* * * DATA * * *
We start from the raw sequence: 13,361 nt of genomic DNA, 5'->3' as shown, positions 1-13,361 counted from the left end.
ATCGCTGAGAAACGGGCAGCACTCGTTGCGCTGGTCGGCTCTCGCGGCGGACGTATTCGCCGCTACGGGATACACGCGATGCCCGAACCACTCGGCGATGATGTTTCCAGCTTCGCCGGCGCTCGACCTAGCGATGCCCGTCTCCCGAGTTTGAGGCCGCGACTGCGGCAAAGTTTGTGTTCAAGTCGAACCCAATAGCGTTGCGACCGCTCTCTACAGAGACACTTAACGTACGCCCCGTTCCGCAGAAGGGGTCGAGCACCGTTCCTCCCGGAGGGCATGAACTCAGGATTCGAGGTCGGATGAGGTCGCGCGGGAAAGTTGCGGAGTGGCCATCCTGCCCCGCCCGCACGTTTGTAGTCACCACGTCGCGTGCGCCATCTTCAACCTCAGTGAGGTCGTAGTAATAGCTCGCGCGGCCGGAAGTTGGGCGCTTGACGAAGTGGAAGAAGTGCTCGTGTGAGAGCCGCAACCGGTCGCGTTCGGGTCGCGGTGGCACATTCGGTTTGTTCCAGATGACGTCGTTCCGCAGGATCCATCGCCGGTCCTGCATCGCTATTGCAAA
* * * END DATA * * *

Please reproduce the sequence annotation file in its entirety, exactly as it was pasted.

We start from the raw sequence: 13,361 nt of genomic DNA, 5'->3' as shown, positions 1-13,361 counted from the left end.
ATCGCTGAGAAACGGGCAGCACTCGTTGCGCTGGTCGGCTCTCGCGGCGGACGTATTCGCCGCTACGGGATACACGCGATGCCCGAACCACTCGGCGATGATGTTTCCAGCTTCGCCGGCGCTCGACCTAGCGATGCCCGTCTCCCGAGTTTGAGGCCGCGACTGCGGCAAAGTTTGTGTTCAAGTCGAACCCAATAGCGTTGCGACCGCTCTCTACAGAGACACTTAACGTACGCCCCGTTCCGCAGAAGGGGTCGAGCACCGTTCCTCCCGGAGGGCATGAACTCAGGATTCGAGGTCGGATGAGGTCGCGCGGGAAAGTTGCGGAGTGGCCATCCTGCCCCGCCCGCACGTTTGTAGTCACCACGTCGCGTGCGCCATCTTCAACCTCAGTGAGGTCGTAGTAATAGCTCGCGCGGCCGGAAGTTGGGCGCTTGACGAAGTGGAAGAAGTGCTCGTGTGAGAGCCGCAACCGGTCGCGTTCGGGTCGCGGTGGCACATTCGGTTTGTTCCAGATGACGTCGTTCCGCAGGATCCATCGCCGGTCCTGCATCGCTATTGCAAA